The circus has long been a home for stories about the downtrodden and marginalised who find commonality under one canvas roof. Director Tim Burton puts his own spin on those well-worn tropes to remake a fresh version of Disney's beloved animated classic.

That said, there is plenty to recognise in Dumbo as a typical circus tale. The main character is a one-armed war-vet-turned-circus-hand (an eyebrow-slanting Colin Farrell), who along with his two children care for an impossibly cute baby elephant with unfeasibly large ears. So large, in fact, that Dumbo's airborne antics (yes, he learns to fly) catch the eye of a rival entrepreneur whose nefarious plans threaten to permanently separate Dumbo from his mother.

Perfectly cast, Dumbo reunites its director with Batman stalwarts Michael Keaton, who plays a deliciously silver-tongued theme-park owner, and Danny DeVito (Batman Returns), a spherically shaped ringmaster. Also from the Burton alumni is Eva Green (Miss Peregrine's Home for Peculiar Children), a trapeze artist sympathetic to Dumbo's cause. It's a wonderful ensemble that looks perfectly at home in this lavish production.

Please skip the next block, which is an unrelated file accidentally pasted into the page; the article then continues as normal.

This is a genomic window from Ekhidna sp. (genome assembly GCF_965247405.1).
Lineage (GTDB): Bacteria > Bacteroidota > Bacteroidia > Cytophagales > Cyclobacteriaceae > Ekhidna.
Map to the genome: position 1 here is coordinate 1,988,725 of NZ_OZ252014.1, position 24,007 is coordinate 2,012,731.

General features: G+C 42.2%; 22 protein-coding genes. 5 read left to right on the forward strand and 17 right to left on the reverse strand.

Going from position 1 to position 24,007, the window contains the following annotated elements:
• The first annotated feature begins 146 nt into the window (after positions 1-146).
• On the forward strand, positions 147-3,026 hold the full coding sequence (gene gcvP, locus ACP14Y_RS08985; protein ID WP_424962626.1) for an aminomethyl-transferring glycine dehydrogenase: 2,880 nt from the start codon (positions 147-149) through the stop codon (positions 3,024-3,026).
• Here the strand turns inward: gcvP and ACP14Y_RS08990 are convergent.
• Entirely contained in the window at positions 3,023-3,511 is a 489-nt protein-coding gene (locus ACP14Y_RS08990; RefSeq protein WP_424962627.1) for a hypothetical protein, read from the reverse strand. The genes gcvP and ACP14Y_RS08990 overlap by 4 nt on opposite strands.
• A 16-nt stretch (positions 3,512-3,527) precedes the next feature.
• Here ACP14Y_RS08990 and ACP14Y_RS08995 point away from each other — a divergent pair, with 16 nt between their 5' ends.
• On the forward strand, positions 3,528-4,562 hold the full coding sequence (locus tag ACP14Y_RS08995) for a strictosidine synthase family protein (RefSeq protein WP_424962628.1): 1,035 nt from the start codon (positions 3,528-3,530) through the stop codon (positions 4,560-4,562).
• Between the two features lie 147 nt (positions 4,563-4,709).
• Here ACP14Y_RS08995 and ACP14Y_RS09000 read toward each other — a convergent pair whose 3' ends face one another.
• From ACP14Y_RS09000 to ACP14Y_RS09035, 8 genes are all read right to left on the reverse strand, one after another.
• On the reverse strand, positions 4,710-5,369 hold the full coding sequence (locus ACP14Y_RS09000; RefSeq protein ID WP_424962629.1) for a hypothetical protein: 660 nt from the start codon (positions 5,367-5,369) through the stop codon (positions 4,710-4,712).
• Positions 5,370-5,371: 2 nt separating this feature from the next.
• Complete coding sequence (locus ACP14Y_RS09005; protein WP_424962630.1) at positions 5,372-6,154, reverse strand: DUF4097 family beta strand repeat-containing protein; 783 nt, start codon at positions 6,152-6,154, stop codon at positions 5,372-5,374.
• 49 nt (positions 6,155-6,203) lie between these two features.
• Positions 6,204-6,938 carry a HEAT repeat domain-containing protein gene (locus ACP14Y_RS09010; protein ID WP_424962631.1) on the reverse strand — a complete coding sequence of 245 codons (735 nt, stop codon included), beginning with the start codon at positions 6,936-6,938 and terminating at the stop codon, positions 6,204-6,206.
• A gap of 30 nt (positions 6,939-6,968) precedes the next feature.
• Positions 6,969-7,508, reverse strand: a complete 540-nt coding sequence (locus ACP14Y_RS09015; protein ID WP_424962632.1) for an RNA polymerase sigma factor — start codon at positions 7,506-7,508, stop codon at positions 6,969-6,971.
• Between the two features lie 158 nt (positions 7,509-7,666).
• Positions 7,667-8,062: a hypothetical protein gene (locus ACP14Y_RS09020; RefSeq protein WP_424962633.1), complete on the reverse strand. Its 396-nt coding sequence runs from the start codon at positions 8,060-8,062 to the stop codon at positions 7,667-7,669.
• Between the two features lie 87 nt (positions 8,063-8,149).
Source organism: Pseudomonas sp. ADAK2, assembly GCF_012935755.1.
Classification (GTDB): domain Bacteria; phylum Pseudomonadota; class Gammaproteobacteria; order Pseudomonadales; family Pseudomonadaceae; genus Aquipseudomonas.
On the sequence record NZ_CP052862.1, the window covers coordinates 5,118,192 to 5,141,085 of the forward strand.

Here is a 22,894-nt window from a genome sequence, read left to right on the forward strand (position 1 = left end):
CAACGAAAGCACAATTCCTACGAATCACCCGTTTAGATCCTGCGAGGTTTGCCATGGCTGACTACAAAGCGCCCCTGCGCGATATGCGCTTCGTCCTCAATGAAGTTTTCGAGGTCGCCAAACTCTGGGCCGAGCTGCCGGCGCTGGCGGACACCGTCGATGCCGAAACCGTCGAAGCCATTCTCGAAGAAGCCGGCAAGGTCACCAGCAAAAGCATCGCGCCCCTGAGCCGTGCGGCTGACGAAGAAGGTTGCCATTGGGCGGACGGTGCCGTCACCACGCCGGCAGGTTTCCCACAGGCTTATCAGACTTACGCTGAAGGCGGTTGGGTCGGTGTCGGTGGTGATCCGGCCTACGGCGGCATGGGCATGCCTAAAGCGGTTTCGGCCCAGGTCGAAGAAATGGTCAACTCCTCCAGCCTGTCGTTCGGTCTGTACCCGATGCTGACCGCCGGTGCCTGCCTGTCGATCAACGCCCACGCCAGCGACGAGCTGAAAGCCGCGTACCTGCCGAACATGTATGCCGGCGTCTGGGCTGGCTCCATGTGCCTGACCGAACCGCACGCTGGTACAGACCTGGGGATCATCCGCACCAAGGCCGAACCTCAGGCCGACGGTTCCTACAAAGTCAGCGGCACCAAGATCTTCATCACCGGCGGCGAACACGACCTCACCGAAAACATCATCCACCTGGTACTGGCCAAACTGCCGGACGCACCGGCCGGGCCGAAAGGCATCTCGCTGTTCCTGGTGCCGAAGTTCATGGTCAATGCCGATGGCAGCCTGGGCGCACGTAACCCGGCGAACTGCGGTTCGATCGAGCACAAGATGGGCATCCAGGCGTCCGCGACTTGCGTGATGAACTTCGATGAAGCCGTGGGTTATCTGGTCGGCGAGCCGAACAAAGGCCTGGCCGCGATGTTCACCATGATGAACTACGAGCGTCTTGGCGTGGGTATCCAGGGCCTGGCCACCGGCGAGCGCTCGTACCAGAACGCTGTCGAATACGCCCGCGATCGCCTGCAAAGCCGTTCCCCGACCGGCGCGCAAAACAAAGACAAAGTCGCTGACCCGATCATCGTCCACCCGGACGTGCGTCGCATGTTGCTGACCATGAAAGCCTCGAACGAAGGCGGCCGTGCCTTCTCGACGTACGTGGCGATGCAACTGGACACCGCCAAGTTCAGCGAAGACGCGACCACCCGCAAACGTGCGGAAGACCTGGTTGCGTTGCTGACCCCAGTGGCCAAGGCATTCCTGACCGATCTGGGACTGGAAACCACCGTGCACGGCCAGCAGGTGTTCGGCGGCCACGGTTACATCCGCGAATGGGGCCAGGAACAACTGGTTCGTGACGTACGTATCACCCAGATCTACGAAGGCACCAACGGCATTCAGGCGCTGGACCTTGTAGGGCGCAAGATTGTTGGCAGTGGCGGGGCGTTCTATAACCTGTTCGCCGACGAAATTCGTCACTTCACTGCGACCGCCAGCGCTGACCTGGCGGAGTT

But at the film's heart is the flapping pachyderm. Burton effortlessly ushers us across the digital divide and turns a synthetic soul into something real, thanks in part to an effects team who have done a stunning job at creating Dumbo's complex array of expressions. "Find the eyes and you'll see the soul", as the saying goes, and the result is an enchanting character that bleeds pathos with every blink.


Although anthropomorphised animals mightn't be everyone's cup of tea, Burton's version of Dumbo is ultimately a human story that speaks across generations. Young and old will find tears and laughter — certainly, this reviewer and three 12-year-olds in tow seemed to run the gamut of emotions. And despite a few underdeveloped characters and a score that occasionally gushes like a broken mains pipe, Dumbo is a tissue factory worth of sadness dried by a big top of colourful delights.


Colin Farrell, Michael Keaton, Danny DeVito, Eva Green, Nico Parker


Tim Burton

Running time:

112 mins





Bravura Burton and a return to form.